by Alex Monzel
The expatriates of the music world, Free Pizza, have just released their third musical venture entitled Berlin, DE. Hailing from Boston and now living in Berlin, Free Pizza is comprised of Jesus Vio, Santiago Cardenas, and Nick Rasmussen. I think my lactose intolerance makes me a bit inherently biased against cheese-based bands, but I’ll try to be objective, I promise.
Free Pizza’s album titles appear to reflect their locations (as evidenced by their previous venture, Boston, MA), sort of similar to how Adele’s albums reflect her age. That being said, I personally find the geographical titling system to be more interesting than age-based titles. Age is mandated. You can’t not progress through the years, so each record will be inherently different from the last because it has to be. Location, however, represents a conscious choice to gain perspective, and the lyrics, in turn, reflect this breadth of acquired culture. Portions of “Juliet” are sung in French; there appears to be a soft German accent on some lyrics; references to the evolution of European culture in “Slipping,” etc. Free Pizza made an effort to evolve, and it shows in especially in their songwriting.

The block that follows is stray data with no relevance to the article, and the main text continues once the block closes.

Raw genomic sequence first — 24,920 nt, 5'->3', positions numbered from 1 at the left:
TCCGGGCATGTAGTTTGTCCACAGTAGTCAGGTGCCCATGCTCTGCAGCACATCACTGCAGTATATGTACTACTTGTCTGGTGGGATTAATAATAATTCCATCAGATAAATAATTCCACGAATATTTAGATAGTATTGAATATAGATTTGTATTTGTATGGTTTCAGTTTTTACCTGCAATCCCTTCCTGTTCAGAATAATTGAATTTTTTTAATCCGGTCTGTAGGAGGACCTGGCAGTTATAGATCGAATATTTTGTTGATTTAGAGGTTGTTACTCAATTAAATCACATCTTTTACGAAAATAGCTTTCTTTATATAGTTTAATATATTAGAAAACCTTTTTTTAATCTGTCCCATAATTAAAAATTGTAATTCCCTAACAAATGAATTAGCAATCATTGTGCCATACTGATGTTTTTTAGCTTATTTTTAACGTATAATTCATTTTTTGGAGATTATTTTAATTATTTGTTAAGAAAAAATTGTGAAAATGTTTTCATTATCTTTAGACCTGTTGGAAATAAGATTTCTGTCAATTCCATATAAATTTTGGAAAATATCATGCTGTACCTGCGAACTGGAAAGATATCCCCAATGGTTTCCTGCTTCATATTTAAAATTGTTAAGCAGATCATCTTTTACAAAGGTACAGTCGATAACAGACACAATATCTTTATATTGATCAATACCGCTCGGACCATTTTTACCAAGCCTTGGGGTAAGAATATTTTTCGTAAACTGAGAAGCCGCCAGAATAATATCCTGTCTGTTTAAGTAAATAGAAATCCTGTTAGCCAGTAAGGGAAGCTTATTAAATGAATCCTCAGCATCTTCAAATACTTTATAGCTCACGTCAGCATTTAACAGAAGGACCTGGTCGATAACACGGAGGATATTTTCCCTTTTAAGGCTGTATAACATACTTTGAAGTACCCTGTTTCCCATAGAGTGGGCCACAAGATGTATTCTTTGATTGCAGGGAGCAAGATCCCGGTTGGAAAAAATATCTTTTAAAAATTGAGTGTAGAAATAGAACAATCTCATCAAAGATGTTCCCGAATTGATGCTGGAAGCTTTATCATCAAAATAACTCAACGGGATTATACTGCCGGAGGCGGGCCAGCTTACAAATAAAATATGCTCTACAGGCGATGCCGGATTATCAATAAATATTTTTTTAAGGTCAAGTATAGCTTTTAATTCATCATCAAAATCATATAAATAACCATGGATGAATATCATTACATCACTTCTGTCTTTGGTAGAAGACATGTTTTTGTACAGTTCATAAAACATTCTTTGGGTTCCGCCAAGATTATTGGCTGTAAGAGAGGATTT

The lyrics are certainly the strongest part of this musical effort. They posses a solid surface layer that allows them to pass through your ears undetected if you so desire and a strong deeper meaning with enough ambiguity to let the listener fill in the blanks. All in all, they leave you feeling something or thinking maybe it is really just about a pot of water, like in “Patience.”
This piece of praise being said, however, the voice producing these wonderful words misses the mark. Overall, Free Pizza seems to be heavily influenced by The Cure, but this weak link is more than just a stylistic mismatch. Jesus Vio’s vocals feel forced on the faster paced songs to the point that it detracts from the lyrics and impressive accompaniment. This may lead you to believe that the whole record won’t sound great, as did I, but don’t be fooled. Though the album starts off with driving beats (and doesn’t seem to want to quit), the tempo slows by the third track and the vocals are given room to relax, pace themselves, and get the proper production treatment.
Give the record a listen. Even if you don’t like it, you’ve only wasted maybe thirteen minutes.